When visiting Gatlinburg, there several choices of entertainment to keep your family and friends occupied for days. One of the greatest attractions is the nearby Great Smoky Mountains National Park, which offers an incredible range of hiking trails for the beginner to the experienced hiker. Whether you prefer long-range views, rushing waterfalls, gorgeous plant life or just a walk in the woods, the Great Smoky Mountains National Park trails offer something for everyone. Some favorite hikes for families include:
One: An ideal family friendly hike with a gorgeous view is the Andrew’s Bald trail. Offering panoramic views, this 3.5 mile round-trip hike is located in the Clingman’s Dome area, and is filled with creek beds, rain run-offs, rocks and small boulders. Kids will love exploring the natural surroundings.
Two: For a slightly more strenuous hike just outside light 8 in Gatlinburg, Rainbow Falls provides 5.4 miles of creeks, footbridges and an 80-foot high waterfall 2.7 miles from the trailhead. The highest single-drop waterfall in the Smokies, Rainbow Falls features great picnic spots along the way and continues on to Mt. LeConte for the more ambitious hikers.
Three: Families with younger kids or older family members might want to try Tom’s Branch Falls. This easy hike is under a mile and accessible from the Deep Creek Trail. Offering beautiful waterfalls in an easy-to-do hike, Tom’s Branch Falls includes benches to sit and admire the falls and continues onto Indian Creek Falls, for another easy 1.9-mile hike.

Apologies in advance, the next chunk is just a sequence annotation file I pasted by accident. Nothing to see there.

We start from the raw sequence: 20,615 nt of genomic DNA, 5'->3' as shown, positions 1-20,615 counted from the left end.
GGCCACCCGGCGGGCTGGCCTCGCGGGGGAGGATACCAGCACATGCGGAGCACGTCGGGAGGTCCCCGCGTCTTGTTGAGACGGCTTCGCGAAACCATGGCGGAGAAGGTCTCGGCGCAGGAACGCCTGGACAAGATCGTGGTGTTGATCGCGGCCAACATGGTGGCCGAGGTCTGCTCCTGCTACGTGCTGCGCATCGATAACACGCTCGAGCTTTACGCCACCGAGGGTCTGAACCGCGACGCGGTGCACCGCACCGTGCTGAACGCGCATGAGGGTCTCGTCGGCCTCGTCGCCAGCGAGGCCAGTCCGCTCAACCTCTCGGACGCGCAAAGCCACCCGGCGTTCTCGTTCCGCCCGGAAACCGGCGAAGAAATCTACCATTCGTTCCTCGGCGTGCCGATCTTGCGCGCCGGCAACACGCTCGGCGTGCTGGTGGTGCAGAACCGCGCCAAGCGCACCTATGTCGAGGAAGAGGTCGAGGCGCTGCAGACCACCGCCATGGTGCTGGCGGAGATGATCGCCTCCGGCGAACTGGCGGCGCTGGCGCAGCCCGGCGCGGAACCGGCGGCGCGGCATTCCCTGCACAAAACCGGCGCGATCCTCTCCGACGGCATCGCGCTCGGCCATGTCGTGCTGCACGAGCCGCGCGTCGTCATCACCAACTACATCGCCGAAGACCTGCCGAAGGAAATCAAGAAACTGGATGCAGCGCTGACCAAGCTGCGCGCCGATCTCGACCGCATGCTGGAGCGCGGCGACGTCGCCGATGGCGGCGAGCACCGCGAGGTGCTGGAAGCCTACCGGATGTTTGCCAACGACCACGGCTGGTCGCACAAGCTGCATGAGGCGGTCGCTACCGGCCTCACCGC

Four: Adventurous hikers will appreciate the Park’s wide availability of harder and more rewarding excursions. Rich Mountain Loop offers a challenging 7.7-mile hike with long steady climbs. The payoff is rewarding however, as the Rich Mountain Loop features gorgeous meadows of diverse, beautiful wildflowers, views of Tuckaleechee Cove and Townsend, and a walk by one of the oldest structures in the park, John Oliver’s cabin.
Five: A family favorite, the Clingman’s Dome Tower hike is perfect for families with strollers or wheelchairs, as it is a wide, paved course. This one-mile hike to the observation deck is steep, but reaches the second highest peak east of the mighty Mississippi river and includes rest rooms and benches along the way.
Six: Alum Cave Creek is one of the more popular trails and includes two parking lots to access the 4.4-mile hike on Newfound Gap Road. While hiking to the cave you’ll pass Inspiration Point, providing expansive views of Myrtle Point on Mount LeConte and Little Duck Hawk Ridge. After hiking 2.2 miles, the “cave” appears, which is actually a concave bluff approximately 80-feet high with stunning views.
Seven: Porters Creek Trail is also ideal for families seeking a moderate hike filled with history, waterfalls, streams and wildflowers. This four-mile hike begins down a gravel road off of the Greenbrier entrance to the Smoky Mountain National Park. Two-thirds of a mile into the hike are several old stone walls that are remnants of an old mountain community, and just pass the walls is an early 20th century cemetery. Further into the trail is the 19th century John Messer farm site and a cabin built by the Smoky Mountain Hiking Club over seventy years ago. Waterfalls and a myriad of wildflowers continue to accent the path as the trail continues.
The Great Smoky Mountain National Park includes short hikes for young ones, longer more challenging treks for experienced hikers and nice day trips for the entire family. Nature enthusiasts will not be disappointed as the Park’s trails include everything from historical landmarks to stunning waterfalls. Come see for yourself all the natural beauty in these mountains and discover a new favorite trail.